In sufism we are constantly trying to temper our nafs in order to hear Allah in our hearts. This play is much like training the physical body in yogasana. To maintain a yoga pose one must be both strong and relaxed. If there is too much one way or the other it overpowers and the pose is either rigid or floppy. Practicing yoga therefore becomes a discipline of strength and surrender. Take uttanasana (standing forward bend) for example. Bowing at the hips and folding over the legs requires the front of the body to endure with strong quadriceps and firm abdominal muscles to uphold the pose. Yet it also depends upon the back of the body– the hamstrings of the legs, the glutes, and the erector spinae of the back and all the smaller muscles along the spine and ribs to soften and relax to be able to deepen into the pose. When this fine balance of surrender and strength occur the pose welcomes well being to the body and mind. Some of the benefits of uttanasana include calming the nervous system, toning the kidneys and digestive system, it also encourages humility. Can this be achieved when we are fighting against the pose, forcing ourselves to get to what we think is a full stretch? Or being so passive that the torso hangs off of the legs like moss on a tree? We need that attention and awareness of the yin/yan of the pose to reap the benefits of it.

So how is dealing with our nafs any different? Our nafs are the part of us that want to push ourselves beyond our limits. Our nafs are the part of us that feel lazy and want to just do nothing. Our nafs are the opposite of Allah. But without them we wouldn’t have choices. Allah says in Quran i Kerim “There is no compulsion in religion”.  Allah is saying we are not forced to do anything. We can choose. We can choose to be lazy, we can choose to be led by the donkey or we can choose to see beyond our nafs and look for Allah everywhere we turn. Sometimes Allah may be guiding us to relax and take a nap. But we have to know the difference between when its from Allah and when its from our nafs. As sufis we want to move away from ignorance and move towards Ya Haqq-Truth. Ignorance is not recoginizing the trap of the nafs and Ya Haqq is seeing other points of view and surrendering.

So the question of the hour is “How do you tell the difference between what’s coming from your nafs and what’s coming from your heart?”

1)Guidance; it’s difficult to see for ourselves our own short comings, where we are being ignorant. There’s a story about a man who walks into a dark room and sees shadows in the corner. He screams snake, snake and runs out of the room. That same man now enters the room with a lantern and looks to the corner and sees not a snake, but a pile of rope. That light is the guide, the Shaykh, the Guru.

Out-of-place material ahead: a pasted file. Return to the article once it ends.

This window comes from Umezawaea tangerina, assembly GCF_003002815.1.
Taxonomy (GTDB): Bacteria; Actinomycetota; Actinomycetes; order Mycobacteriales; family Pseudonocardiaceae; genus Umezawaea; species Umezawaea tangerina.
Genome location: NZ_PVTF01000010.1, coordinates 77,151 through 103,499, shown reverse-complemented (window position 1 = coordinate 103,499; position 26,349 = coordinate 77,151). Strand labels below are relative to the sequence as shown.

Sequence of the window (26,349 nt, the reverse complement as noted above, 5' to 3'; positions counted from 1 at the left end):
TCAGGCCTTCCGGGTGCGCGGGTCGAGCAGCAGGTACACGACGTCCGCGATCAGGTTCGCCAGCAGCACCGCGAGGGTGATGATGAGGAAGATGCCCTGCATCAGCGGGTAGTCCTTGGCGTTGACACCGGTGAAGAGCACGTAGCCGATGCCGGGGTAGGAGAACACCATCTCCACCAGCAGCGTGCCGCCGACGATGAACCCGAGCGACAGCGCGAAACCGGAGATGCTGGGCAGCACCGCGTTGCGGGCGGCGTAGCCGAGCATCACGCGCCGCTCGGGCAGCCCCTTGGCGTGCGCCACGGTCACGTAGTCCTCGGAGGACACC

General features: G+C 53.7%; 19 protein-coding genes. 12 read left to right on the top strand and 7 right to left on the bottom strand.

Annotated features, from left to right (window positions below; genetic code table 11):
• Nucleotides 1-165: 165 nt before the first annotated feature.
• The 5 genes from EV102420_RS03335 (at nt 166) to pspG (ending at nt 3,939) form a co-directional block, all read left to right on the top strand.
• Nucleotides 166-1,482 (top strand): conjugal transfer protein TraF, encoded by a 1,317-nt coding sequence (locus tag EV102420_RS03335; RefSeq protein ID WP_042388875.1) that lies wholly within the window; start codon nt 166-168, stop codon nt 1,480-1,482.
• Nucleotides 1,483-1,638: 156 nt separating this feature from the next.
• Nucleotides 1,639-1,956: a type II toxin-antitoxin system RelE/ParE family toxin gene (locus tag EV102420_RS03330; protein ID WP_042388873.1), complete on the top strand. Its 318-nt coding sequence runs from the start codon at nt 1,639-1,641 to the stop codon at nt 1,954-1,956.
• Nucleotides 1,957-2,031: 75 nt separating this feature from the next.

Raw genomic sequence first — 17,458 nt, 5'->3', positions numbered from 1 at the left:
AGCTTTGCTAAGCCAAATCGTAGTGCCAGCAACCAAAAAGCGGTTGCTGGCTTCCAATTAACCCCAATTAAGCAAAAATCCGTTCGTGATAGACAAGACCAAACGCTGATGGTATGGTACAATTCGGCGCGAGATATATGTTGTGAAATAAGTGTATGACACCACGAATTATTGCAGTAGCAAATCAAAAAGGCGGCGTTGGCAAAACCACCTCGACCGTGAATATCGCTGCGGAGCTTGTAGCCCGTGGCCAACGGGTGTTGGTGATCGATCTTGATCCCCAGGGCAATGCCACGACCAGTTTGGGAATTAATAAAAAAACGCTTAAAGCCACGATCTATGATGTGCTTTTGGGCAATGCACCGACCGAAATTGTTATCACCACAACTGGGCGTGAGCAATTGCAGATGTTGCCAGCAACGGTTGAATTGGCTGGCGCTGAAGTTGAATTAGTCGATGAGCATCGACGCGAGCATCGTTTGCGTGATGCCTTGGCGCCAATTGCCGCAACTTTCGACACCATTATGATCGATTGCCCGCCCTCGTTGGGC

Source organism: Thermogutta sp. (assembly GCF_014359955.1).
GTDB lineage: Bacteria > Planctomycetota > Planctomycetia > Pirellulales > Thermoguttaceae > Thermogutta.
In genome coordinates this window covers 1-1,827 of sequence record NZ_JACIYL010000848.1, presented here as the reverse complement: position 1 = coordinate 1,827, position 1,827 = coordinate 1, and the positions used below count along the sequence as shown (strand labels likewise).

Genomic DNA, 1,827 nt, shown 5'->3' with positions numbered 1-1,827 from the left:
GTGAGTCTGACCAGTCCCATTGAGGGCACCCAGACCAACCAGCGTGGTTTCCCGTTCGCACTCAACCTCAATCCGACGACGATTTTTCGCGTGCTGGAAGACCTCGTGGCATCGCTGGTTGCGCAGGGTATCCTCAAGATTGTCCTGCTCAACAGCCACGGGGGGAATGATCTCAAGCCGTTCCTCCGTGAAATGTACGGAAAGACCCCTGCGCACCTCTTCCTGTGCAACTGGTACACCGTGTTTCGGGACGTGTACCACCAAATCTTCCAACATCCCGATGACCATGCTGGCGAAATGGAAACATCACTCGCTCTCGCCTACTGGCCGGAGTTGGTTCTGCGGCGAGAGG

2) Practice; understanding that the true Shaykh knows your heart better than you. Heed his/her guidance and follow their example and do your assignments.

3)Be the observer-watch how you think, what you think and ask “Is this pleasing to Allah or not”? Choose accordingly.

4) Give yourself time to digest and absorb. Life is fast and busy. Beginning the day with prayer, yoga, breathing exercises help keep it all in perspective. Keep Allah in mind throughout the day; stop in the midst of the day to look up to the sky and see how vast Allah can be, take a few deep breaths and feel the life Allah has given to you or take a walk in nature to bring it all back to Ya Haqq.

Alhumdullilah. Thank you Allah for this opportunity to remember You and praise You. Forgive me for my incompleteness.

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Al Wadud-The Loving One

Al Wadud is the sole goal of the heart which seeks the love of Allah. But love is only possible if the lover is aware of the beloved, as well as the beauty and perfection of the beloved.

The Most Beautiful Names by Sheikh Tosun Bayrak al-Jerrahi al Halveti

My Shaykh advises his students to “enjoy life-enjoy Allah in life”. I ponder moving through the day with such Allah consciousness that in enjoying life I am actually with Allah in every breathing moment. It’s possible to Love Allah with every one of our five, physical senses. When we are with our nafs we are only enjoying life based on desires, wants, and aversions. We are tethered and drawn here or there based on our animalistic intincts. One time, more than one time, I’ve craved a slice of pizza. The smell drew me in and the thought of the gooey cheese, the crispy crust, and sweet tomato sauce taunted me. When I finally sat down to eat it I was so unaware that I dug in furiously and burnt my tongue and mouth. Now I couldn’t taste that which I craved and desired so intensely. I lost interest in the pizza as soon as I couldn’t taste it anymore. This is what the nafs do, they overcome our senses, our critical thinking, and our common sense. Should we not eat pizza because of our nafs? No. We should eat the pizza without our taunting nafs and instead enjoy the pizza with Allah. It’s not food or objects of this world that distract us from being close to Allah it’s our perspective and how we interact with the world that draws our attention away from His beautiful essence. So, if we want to eat and be aware of our connection to Allah we are quite capable–with practice. I learned from my Shaykh that eating is sacred. We can sit down to a slice of pizza or any meal beginning with Bismillah ar Rahman ar Rahim, In the name of Allah the Compassionate the Merciful. With each bite, with every morsel– taste, truly taste what Allah provides for us. Food is Ar-Razaqq–Sustenance and Al Muquit–the Nourisher.

We have at least three times a day to practice enjoying life with Allah, Loving Allah. Alhumdullilah!  I think I will go have a snack with Allah. 🙂